Phoenicia Coffee Shop Owner Testifies Before Congressional Panel to Advocate for Hiring People With Intellectual Disabilities

Iva Walsh, the owner of Maeve’s Place, a Phoenicia coffee shop, testified before a congressional panel on Tuesday that with government resources, employment for people with intellectual and developmental disabilities can be stepped up. Walsh, a 10-year Phoenicia resident, believes that respect, opportunity, and inclusion for people with IDDs (intellectual and developmental disabilities) are the three pillars needed to end segregation in the workforce and have growth in our community. She said that together, with government action, we can overcome the obstacles and enjoy the benefits, one cup of coffee at a time.

Molinaro, who represents the 19th Congressional District, said Walsh is an example of success. She developed a tremendous model for creating employment opportunities for individuals with disabilities at her café, Maeve’s Place. Walsh’s daughter, Maeve, who has Down Syndrome, also attended the hearing.

Walsh has spent her life heavily involved in education and advocacy, paving the road not only for her daughter but for others with intellectual and developmental disabilities. She has fought for every educational opportunity she could get for Maeve and dedicated her life to continuing the discovery and creation of opportunities that will make Maeve a successful person and a productive member of society.

Today, Maeve’s Place employs nine employees, two of whom are individuals with learning and developmental disability. The coffee shop presents an array of job opportunities, including kitchen support staff, handling prep work, slicing ingredients, making juices, baking, and portioning using a scale.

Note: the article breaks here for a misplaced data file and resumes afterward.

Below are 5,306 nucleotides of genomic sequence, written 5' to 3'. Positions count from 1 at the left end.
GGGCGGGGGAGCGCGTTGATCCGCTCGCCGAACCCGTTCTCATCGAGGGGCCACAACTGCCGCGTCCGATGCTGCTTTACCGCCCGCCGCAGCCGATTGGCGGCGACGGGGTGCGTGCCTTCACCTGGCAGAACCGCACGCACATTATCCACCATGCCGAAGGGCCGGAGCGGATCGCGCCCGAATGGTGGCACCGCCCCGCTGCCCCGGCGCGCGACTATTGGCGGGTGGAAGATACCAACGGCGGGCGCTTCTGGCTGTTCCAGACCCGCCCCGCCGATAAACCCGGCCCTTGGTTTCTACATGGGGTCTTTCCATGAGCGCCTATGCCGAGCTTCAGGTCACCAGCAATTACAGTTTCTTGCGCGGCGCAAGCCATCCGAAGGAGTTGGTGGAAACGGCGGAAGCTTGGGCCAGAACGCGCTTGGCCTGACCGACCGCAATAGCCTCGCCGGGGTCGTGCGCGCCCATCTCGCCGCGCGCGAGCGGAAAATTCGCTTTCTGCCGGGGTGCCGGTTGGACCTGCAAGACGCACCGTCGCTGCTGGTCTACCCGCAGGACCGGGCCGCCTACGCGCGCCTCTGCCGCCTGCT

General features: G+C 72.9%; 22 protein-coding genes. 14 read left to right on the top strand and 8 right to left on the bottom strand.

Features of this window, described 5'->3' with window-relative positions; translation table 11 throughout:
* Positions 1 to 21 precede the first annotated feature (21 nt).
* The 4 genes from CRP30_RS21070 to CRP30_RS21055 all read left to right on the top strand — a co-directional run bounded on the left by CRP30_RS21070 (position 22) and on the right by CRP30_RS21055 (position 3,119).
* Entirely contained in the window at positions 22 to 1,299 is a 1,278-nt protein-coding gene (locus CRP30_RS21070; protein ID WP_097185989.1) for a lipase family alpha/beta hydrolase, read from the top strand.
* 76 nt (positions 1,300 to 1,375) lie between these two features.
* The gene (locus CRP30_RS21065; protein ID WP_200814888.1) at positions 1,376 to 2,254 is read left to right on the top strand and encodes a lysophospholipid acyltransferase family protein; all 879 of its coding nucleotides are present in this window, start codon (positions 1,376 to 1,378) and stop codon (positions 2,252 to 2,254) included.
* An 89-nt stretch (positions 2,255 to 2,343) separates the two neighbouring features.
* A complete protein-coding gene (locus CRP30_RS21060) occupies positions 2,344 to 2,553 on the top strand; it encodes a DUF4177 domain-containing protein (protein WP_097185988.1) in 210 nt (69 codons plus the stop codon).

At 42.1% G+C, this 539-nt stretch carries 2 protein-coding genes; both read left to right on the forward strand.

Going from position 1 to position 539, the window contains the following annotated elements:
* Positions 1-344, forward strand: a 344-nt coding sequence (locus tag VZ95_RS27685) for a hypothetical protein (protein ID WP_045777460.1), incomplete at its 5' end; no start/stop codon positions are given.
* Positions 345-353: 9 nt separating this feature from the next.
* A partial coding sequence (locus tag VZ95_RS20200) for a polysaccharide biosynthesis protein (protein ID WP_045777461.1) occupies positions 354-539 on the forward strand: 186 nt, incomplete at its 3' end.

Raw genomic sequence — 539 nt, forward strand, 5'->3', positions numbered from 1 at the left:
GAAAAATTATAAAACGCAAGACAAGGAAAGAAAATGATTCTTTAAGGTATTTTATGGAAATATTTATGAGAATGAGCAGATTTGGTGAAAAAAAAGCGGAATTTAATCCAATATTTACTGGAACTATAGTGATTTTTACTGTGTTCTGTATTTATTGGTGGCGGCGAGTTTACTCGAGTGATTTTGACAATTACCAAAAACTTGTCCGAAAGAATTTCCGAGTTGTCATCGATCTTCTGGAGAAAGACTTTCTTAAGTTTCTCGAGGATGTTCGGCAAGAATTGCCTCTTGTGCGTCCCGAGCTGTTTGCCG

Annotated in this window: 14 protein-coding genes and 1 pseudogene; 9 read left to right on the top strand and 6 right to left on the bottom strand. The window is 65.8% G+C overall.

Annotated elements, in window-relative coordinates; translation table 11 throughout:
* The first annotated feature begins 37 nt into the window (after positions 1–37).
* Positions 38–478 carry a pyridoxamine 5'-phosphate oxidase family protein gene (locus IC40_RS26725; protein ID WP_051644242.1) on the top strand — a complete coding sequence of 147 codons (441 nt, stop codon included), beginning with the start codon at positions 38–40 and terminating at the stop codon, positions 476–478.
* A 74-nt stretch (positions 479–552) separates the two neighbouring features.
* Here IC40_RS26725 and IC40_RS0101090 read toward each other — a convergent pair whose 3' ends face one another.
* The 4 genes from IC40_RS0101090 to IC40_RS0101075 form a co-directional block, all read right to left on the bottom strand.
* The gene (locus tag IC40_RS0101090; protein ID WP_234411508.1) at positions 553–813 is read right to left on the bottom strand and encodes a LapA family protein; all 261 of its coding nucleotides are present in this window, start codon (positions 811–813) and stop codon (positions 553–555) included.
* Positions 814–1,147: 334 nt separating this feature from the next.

The benefits of hiring people with IDDs are plentiful. Walsh discovered the incredible benefits of working with people who have IDDs and discovered the daunting obstacles that prevent most employers from engaging these people in their operations. She believes that if our kids can imagine themselves in the workforce, then why can’t the workforce imagine having them? Earning your own way promotes self-esteem, independence, and all-around growth.

However, Walsh said that the obstacles to work for both the employer and the employee are immense. There is a huge gap between school and starting a job for people with an IDD. Employability skills should be taught and practiced at school before they go out into the world. More needs to be done about transportation, as IDD do not/cannot obtain their driver’s license.

Once an individual with an IDD graduates/finishes school, they will begin to look for a job coach to help them navigate around their work needs. Unfortunately, job coaches are limited and not every individual will receive access to one. There are approximately 7 million people in the United States who have an intellectual or developmental disability, with as many as 200 million on a global level.

Another obstacle to navigating a work-life includes weighing out the options of working for an employer versus losing their supplemental security income. Walsh testified that there are biases in the hiring process from employers because they do not know the correct questions to ask or what is available to them as an incentive such as a work opportunity credit.

Walsh said that her shop is partnered with the ARC of Hudson Valley in their pre-vocational training program. Once a week, three to five individuals ranging in ages from 20 to 40, who need work experience and exposure, come to the shop. They have the opportunity to learn and practice different tasks of their operation.

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